Yes. The business needs happy customers but their ability to educate you on how to explode your business is limited. This is because of a couple of reasons. First, knowing why a customer chose your company is key in being able to satisfy this customer as well as being able to find new customers. Unfortunately, “why” is typically an emotional response. It is frequently difficult for a customer to give you an accurate description of those emotions. Yes, they will tell you something about why they are your customer but their description is frequently more of a rationalization than their true “why.” You can still discover their “why” but you may need to be more circumspect. Ask questions like, “What problem led you to need our product?” or “What was your process in deciding with company to purchase from?”
Second, your existing customers’ “why” may have nothing to do with your prospective customers’ “why.” Your existing customers may be attracted to your service but you are losing customers because of lacking certain features. Understanding those who love you will help you retain their satisfaction and will help you reach other customers who have similar needs and tastes but at some point you will saturate your reach in like-minded customers.
Third, happy customers frequently can’t suggest what to change. They are happy. Don’t change a thing. Unfortunately, you may not be happy with your sales trend.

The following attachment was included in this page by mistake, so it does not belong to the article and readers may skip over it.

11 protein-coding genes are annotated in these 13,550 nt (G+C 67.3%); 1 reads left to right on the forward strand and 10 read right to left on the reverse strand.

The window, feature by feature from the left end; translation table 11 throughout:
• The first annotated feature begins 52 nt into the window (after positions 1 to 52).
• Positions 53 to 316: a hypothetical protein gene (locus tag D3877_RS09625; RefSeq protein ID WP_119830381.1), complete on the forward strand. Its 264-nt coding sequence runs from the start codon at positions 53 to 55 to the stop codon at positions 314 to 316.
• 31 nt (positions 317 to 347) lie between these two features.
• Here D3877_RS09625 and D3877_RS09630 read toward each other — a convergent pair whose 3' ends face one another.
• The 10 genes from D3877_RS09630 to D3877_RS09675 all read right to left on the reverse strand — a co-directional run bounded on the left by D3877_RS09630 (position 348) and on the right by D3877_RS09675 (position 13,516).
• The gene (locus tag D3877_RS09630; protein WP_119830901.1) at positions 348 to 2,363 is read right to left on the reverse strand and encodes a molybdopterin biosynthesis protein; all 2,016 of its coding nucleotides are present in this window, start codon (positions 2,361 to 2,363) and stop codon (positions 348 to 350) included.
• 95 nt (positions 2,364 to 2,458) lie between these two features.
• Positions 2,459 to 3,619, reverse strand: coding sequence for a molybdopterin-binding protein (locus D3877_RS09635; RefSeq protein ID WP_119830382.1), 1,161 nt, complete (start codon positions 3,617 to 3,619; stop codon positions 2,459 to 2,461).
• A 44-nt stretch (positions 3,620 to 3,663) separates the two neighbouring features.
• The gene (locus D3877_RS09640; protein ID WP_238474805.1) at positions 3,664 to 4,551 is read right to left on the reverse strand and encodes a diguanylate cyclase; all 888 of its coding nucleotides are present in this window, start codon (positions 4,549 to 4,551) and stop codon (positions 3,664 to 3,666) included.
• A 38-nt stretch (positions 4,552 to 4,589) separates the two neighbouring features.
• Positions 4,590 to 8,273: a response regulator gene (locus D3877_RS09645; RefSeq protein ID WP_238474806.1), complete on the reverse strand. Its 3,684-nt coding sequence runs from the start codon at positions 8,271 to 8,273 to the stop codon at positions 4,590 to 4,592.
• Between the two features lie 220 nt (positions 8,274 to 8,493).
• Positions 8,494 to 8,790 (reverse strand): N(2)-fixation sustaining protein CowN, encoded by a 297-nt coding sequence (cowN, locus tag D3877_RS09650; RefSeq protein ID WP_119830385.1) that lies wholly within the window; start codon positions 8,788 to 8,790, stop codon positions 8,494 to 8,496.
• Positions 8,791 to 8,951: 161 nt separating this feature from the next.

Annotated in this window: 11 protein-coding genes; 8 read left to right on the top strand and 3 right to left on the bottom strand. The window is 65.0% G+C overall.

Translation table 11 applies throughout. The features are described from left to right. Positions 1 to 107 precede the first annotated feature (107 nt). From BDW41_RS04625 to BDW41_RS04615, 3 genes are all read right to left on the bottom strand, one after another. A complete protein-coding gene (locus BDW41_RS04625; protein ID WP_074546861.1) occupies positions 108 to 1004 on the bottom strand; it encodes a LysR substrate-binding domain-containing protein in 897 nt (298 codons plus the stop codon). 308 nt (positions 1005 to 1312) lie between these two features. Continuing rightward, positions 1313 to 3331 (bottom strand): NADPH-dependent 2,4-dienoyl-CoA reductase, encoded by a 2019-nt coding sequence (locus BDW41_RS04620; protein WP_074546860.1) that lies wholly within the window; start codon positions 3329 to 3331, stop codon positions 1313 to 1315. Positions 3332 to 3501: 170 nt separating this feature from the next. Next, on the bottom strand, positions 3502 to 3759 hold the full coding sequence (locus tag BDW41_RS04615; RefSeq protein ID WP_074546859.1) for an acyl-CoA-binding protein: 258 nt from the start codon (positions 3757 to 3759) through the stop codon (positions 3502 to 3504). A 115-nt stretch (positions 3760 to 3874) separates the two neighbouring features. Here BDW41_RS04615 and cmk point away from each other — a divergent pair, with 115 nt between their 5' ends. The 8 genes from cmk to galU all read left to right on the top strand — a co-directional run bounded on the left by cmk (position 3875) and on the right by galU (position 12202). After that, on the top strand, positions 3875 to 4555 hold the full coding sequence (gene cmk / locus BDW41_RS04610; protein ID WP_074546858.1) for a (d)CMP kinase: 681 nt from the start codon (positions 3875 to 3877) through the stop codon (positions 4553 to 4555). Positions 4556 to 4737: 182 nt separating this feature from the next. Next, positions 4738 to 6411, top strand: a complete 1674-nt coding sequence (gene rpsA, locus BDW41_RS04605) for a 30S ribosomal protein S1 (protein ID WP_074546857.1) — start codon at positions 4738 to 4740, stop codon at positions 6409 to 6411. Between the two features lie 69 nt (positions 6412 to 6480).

Unhappy customers, on the other hand, are much more able to explain why you didn’t meet their needs. They will tell you, frequently in excruciating detail, exactly how you failed. They are also more likely to have suggestions on what to change. Careful. Just about everyone will tell you to lower prices and have more options. While you don’t want to discount the need for reviewing your pricing structure and line architecture, understand that these are the two most common suggestions. Dig another level down and find other suggestions.
Unhappy customers also have another advantage. You did something right to make them a customer once. Getting that initial purchase can be the most expensive part of marketing, so the required change may be relatively easy to make.
The hardest insights to gather, even harder than from happy customers, is understanding the “why” of the customer that never happened. You can not analyze the purchase that didn’t happen. You can not have follow up customer service calls to the contact that was never made. That is why unhappy customers make me happy. I can reach these customers and they will help me understand how to make more of them happy.
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